Richard Thompson (UK) Siam Tent – 11:00 – 12:30 AM – An enormous crowd over spilled out onto the grass around the Siam Tent in response to this appearance of singer/songwriter and, guitarist extraordinaire Richard Thompson, who was openly, very glad to be back at WOMAD. Thompson’s self-penned songs are drawn from a variety of styles, most notably rock, folk and blues and his lyric writing capabilities are very well regarded too. Bluegrass inspired, ‘Ride’ was a particular crowd-pleaser. Though Thompson’s skilful, diverse set held the appreciative, late night crowd enthralled.
Following a cold shower, I took up a post at a table on the WOMAD grounds, near the Siam Tent, opposite the first set of huge, fluttering flags. A security alert, overheard on a guard’s radio, warned of ‘a hole large enough for a small child’s leg to fit in’ in front of one of the bars, and a female visitor chatted loudly to a loved one via her tablet. The day was reaching full swing, with guests vacating the press camp behind me and a flurry of day trippers flooding onto the already sun-heated arena grounds.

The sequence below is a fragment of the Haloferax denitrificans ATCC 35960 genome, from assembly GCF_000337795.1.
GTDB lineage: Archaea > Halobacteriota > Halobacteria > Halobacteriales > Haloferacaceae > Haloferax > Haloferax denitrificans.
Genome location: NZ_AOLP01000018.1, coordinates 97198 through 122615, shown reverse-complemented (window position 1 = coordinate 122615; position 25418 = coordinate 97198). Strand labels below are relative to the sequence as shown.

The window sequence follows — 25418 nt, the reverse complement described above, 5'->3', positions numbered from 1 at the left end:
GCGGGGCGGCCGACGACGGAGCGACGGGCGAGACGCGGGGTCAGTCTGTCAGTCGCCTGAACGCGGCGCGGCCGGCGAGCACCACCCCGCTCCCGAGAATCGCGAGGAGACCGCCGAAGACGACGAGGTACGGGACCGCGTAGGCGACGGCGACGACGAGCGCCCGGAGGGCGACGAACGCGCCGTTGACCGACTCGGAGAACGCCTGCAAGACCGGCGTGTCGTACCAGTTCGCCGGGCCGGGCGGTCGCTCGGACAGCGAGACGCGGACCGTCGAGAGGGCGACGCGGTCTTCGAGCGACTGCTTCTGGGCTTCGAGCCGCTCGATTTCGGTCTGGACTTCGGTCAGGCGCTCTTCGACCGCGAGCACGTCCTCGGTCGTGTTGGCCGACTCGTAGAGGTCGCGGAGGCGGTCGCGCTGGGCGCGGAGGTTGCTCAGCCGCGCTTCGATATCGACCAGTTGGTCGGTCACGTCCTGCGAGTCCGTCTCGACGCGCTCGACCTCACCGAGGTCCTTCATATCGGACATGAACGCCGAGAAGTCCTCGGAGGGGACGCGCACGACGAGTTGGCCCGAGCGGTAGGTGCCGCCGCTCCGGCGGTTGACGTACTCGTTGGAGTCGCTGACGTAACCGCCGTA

As a seemingly endless stream of young ladies strolled by in a series of sequinned, spangled, figure-hugging eclectic outfits proportionately in keeping with the season, I was feeling decidedly old school, emphasis on old. But any feelings of that ilk were as short as the skirts passing by, as this was Sat. of WOMAD 2014 and there were still two days and nights of music before me!